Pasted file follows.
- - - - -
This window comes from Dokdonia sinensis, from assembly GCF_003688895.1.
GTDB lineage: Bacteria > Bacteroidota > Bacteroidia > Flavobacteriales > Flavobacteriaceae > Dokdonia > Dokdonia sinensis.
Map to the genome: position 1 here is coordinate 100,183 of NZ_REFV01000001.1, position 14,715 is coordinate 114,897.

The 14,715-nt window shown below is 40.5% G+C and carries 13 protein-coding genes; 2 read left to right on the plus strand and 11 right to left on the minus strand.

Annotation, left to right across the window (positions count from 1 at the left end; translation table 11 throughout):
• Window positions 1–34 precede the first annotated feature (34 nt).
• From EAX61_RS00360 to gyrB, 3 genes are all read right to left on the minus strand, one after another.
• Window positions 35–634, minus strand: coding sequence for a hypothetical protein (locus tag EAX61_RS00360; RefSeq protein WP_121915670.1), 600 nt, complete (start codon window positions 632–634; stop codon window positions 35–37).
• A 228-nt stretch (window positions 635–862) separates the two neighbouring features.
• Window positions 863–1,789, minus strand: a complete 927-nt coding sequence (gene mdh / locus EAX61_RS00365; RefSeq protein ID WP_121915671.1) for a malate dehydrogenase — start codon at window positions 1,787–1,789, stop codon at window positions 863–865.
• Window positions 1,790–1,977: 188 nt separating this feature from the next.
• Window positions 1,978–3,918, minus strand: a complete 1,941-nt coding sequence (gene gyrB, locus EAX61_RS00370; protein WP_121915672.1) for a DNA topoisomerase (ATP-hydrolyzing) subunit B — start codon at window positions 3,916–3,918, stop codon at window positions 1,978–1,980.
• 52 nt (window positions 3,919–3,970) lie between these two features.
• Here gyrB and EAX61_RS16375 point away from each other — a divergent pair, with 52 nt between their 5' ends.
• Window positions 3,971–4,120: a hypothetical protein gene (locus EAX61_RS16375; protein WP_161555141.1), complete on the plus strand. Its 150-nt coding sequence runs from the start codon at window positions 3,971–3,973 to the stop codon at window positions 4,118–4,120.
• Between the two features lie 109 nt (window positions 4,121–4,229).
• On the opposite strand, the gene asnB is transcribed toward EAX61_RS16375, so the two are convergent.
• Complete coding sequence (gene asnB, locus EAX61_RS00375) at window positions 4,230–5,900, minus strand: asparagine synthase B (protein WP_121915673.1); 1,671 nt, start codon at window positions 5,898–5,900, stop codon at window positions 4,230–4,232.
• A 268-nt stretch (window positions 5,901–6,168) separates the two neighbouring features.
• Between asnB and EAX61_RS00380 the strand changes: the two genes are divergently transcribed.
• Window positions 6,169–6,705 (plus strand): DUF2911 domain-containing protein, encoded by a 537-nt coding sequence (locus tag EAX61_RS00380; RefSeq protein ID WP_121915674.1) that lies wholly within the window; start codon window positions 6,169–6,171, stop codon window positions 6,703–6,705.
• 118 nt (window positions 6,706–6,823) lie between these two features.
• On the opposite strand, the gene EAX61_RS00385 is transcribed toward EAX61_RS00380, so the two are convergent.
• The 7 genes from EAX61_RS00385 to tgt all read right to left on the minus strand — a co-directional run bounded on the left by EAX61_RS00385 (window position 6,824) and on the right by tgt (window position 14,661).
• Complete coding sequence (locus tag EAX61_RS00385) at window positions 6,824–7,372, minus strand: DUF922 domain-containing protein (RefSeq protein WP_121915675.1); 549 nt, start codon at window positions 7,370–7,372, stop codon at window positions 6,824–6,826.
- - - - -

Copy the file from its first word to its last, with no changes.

This window comes from Dokdonia sinensis, from assembly GCF_003688895.1.
GTDB lineage: Bacteria > Bacteroidota > Bacteroidia > Flavobacteriales > Flavobacteriaceae > Dokdonia > Dokdonia sinensis.
Map to the genome: position 1 here is coordinate 100,183 of NZ_REFV01000001.1, position 14,715 is coordinate 114,897.

The 14,715-nt window shown below is 40.5% G+C and carries 13 protein-coding genes; 2 read left to right on the plus strand and 11 right to left on the minus strand.

Annotation, left to right across the window (positions count from 1 at the left end; translation table 11 throughout):
• Window positions 1–34 precede the first annotated feature (34 nt).
• From EAX61_RS00360 to gyrB, 3 genes are all read right to left on the minus strand, one after another.
• Window positions 35–634, minus strand: coding sequence for a hypothetical protein (locus tag EAX61_RS00360; RefSeq protein WP_121915670.1), 600 nt, complete (start codon window positions 632–634; stop codon window positions 35–37).
• A 228-nt stretch (window positions 635–862) separates the two neighbouring features.
• Window positions 863–1,789, minus strand: a complete 927-nt coding sequence (gene mdh / locus EAX61_RS00365; RefSeq protein ID WP_121915671.1) for a malate dehydrogenase — start codon at window positions 1,787–1,789, stop codon at window positions 863–865.
• Window positions 1,790–1,977: 188 nt separating this feature from the next.
• Window positions 1,978–3,918, minus strand: a complete 1,941-nt coding sequence (gene gyrB, locus EAX61_RS00370; protein WP_121915672.1) for a DNA topoisomerase (ATP-hydrolyzing) subunit B — start codon at window positions 3,916–3,918, stop codon at window positions 1,978–1,980.
• 52 nt (window positions 3,919–3,970) lie between these two features.
• Here gyrB and EAX61_RS16375 point away from each other — a divergent pair, with 52 nt between their 5' ends.
• Window positions 3,971–4,120: a hypothetical protein gene (locus EAX61_RS16375; protein WP_161555141.1), complete on the plus strand. Its 150-nt coding sequence runs from the start codon at window positions 3,971–3,973 to the stop codon at window positions 4,118–4,120.
• Between the two features lie 109 nt (window positions 4,121–4,229).
• On the opposite strand, the gene asnB is transcribed toward EAX61_RS16375, so the two are convergent.
• Complete coding sequence (gene asnB, locus EAX61_RS00375) at window positions 4,230–5,900, minus strand: asparagine synthase B (protein WP_121915673.1); 1,671 nt, start codon at window positions 5,898–5,900, stop codon at window positions 4,230–4,232.
• A 268-nt stretch (window positions 5,901–6,168) separates the two neighbouring features.
• Between asnB and EAX61_RS00380 the strand changes: the two genes are divergently transcribed.
• Window positions 6,169–6,705 (plus strand): DUF2911 domain-containing protein, encoded by a 537-nt coding sequence (locus tag EAX61_RS00380; RefSeq protein ID WP_121915674.1) that lies wholly within the window; start codon window positions 6,169–6,171, stop codon window positions 6,703–6,705.
• 118 nt (window positions 6,706–6,823) lie between these two features.
• On the opposite strand, the gene EAX61_RS00385 is transcribed toward EAX61_RS00380, so the two are convergent.
• The 7 genes from EAX61_RS00385 to tgt all read right to left on the minus strand — a co-directional run bounded on the left by EAX61_RS00385 (window position 6,824) and on the right by tgt (window position 14,661).
• Complete coding sequence (locus tag EAX61_RS00385) at window positions 6,824–7,372, minus strand: DUF922 domain-containing protein (RefSeq protein WP_121915675.1); 549 nt, start codon at window positions 7,370–7,372, stop codon at window positions 6,824–6,826.